Electronics > Metrology

Siglent SDM3055 comparison

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Not too long ago, I ordered an SDM3055, because I wanted another bench meter. Other than a few firmware issues (which mostly seem to be fixed now), the meter got decent reviews here. I liked the one I had for the price, so I ordered a second one (at a sale price). Being a nut of various types, I had to compare the two meters.

For an initial test, I hooked both meters up to a MAX6350CPA 5V reference chip. I put this reference together over a year ago and have had it powered on lately for several days. The room temperature right now is 26C. The computer keeps this room a bit warmer than the rest of the house.

Both SDM3055 meters agree to within one LSD. The older meter is reading 05.0000 and the new meter is reading 05.0001. Assuming that both meters aren't off the same amount in the same direction, I would think that the MAX6350 is doing its job and both meters are doing theirs. The spec on the SDM3055 DC 20V range is 0.015% of reading plus 0.004% of scale.

My HP 3457A is currently out for calibration. When it comes back, I will of course see what it reads. Next, I will have to send my EDC VS330 (0-300 VDC) out for calibration, also.

Thanks for your vote of confidence in the SDM3055.
I've linked your comments and this thread in the SDM3055 thread.

The HP 3457A just came back from calibration, so I thought I'd check that MAX6350 with the freshly calibrated 6.5 digit meter. With the 3457A displaying seven digits and NPLC = 100, I read 5.00036 VDC. Room temperature is 25C.

Looking at the 90 day specs on the 3457A, I could read from 4.99999 to 5.00073 (someone check my math).

The 6350 spec says 0.02% initial accuracy (which would be +/- 1mV) and 1ppm/C. It looks like the 6350 is performing much better than spec.

Now, back to the two SDM3055 meters. If I did the math correctly, DMM #1 is 0.0072% low and DMM #2 is 0.0052% low (asumming the 3457A is dead on). Several times better than the 1yr spec, which is all they publish.


--- Quote from: mojoe on February 23, 2016, 02:29:43 am ---(asumming the 3457A is dead on).

--- End quote ---

How can you tell that?
You cannot assume that during calibration (=verification against specs) a adjustment of the meter was done.
For example at Keithley they usually adjust the meter only if it is not within 70% of the 1 year specs.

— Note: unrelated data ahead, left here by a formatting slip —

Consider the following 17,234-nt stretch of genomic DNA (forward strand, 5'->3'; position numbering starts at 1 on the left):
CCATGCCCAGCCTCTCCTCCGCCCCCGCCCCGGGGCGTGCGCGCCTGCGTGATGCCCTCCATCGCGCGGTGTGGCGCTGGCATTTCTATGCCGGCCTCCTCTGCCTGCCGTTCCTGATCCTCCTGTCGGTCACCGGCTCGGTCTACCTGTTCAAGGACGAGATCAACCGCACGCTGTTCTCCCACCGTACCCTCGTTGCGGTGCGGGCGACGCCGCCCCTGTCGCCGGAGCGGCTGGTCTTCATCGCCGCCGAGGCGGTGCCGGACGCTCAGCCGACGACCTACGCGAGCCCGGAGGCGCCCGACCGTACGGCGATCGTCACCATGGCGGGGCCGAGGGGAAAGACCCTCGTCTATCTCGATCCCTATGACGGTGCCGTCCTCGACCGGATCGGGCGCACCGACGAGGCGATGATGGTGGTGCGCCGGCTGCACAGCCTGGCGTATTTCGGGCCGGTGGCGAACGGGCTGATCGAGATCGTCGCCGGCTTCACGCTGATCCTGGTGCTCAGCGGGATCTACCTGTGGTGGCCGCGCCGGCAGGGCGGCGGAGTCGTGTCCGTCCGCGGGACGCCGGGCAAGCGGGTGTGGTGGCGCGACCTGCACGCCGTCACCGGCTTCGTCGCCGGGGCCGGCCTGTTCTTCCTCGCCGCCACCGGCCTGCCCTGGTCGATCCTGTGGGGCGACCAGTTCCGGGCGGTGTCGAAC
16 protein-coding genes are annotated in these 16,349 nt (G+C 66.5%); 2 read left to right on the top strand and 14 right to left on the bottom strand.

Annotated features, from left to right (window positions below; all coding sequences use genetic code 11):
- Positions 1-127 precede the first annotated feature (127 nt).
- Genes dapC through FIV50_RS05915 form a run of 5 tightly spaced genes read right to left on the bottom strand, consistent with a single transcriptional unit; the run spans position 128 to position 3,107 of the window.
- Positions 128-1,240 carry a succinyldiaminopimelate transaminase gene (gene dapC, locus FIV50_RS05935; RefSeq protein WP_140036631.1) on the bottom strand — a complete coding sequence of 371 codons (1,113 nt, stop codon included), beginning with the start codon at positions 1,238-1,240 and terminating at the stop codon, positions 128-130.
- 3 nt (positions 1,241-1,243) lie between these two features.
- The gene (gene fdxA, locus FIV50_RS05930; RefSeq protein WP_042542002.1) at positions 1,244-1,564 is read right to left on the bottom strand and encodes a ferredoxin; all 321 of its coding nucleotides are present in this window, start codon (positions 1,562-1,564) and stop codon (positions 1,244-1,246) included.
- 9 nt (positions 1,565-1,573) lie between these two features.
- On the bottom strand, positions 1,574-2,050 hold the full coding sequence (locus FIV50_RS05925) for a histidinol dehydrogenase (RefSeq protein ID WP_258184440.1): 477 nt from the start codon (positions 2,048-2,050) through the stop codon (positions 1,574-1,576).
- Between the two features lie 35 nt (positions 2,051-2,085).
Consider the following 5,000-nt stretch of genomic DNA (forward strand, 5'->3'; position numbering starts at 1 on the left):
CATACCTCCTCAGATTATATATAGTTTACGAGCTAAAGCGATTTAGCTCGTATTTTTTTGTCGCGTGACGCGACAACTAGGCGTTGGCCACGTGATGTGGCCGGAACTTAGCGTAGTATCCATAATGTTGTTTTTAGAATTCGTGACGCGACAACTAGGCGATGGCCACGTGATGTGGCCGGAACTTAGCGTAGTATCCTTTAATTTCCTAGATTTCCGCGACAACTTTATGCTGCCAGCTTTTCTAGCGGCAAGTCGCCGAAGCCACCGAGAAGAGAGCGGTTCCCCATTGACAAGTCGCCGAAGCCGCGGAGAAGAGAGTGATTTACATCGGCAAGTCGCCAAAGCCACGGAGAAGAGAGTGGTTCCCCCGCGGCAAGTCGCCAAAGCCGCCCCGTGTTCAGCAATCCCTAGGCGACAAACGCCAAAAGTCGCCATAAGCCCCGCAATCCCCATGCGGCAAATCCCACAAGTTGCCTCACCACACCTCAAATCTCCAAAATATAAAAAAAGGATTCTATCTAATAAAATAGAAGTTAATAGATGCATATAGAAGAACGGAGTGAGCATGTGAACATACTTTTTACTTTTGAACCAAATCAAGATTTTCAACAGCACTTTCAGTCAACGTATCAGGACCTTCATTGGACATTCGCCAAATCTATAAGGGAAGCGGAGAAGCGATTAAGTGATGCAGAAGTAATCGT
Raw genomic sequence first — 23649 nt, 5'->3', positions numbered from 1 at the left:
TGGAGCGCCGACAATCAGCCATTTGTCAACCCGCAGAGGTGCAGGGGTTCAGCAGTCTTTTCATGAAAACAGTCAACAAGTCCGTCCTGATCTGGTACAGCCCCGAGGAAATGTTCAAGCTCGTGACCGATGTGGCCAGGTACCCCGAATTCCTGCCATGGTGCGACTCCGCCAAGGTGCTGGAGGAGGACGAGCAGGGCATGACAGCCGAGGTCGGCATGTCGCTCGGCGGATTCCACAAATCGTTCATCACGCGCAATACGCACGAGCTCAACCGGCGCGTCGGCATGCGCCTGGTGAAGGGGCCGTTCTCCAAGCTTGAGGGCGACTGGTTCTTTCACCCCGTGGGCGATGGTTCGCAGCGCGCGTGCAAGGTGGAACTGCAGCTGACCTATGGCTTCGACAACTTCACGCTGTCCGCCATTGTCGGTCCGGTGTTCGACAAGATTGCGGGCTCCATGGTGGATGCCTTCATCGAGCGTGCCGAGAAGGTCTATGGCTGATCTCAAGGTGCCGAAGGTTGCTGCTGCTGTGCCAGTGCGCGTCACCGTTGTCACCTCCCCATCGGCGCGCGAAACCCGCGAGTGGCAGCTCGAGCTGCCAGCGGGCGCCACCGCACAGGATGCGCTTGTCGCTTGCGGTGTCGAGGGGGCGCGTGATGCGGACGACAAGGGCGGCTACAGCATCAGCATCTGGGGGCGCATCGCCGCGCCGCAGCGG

What does the outgoing protocol of your calibration tell for the 30V range?
And what is the uncertainity of the calibrator which was used for calibration?

With best regards


Let me preface this by saying that I am not a metrology expert. I'm just a hobbyist. If you are (or think you are) an expert, take this into account and don't jump down my throat if I don't explain what I am doing in the correct way. My intention is to share what I am doing so that I may learn more and perhaps others may learn from what we all post here. This was just an exercise in comparing the three bench meters that I have to see how closely they agree.

I "assumed" the 3457A as my standard so as not to over complicate my explanation. I'm sure some of the metrology experts would have explained it better. If you take the 30 VDC specs for the 3457A into account, the two Siglent meters still exceed their published spec for the voltage I measured.

As for my 3457A being within spec, I sent it in with all cal constants gone, as I purposedly didn't bother saving them when I changed the battery. In fact, I don't know if there were any valid cal constants in the first place. The battery had previously been changed by the last owner. The cal lab had to do the entire adjustment procedure in the service manual and not just a verification. The tech I spoke to had to spend an extra hour because of this.

Yes, it would be better if I had a 3458A and a Josephson Junction to calibrate it against. Can't afford those, so I use the best that I can afford (I spend too much as it is). The point I was trying to make was that the two Siglent meters seem to be well within spec at the DC voltage I measured. I have not checked other ranges yet, as my EDC VS330 needs to be sent off for calibration next.

And I know that the VS330 has a similar spec to the 3457A. Again, I should have a 3458A to check the VS330. Maybe if I win the lottery. In reality, the 5-1/2 digit meters are more than sufficient for any hobby work I do.

I'm going to buy some 0.01% resistors soon, so I can check my meters against those. And maybe I'll build a current reference, as Dave showed in some earlier videos.

I know that there are some here who have much better standards and a better understanding of metrology. I'd just thought I'd report the results of my testing. If I have made errors, I would welcome feedback, pointing out those errors.


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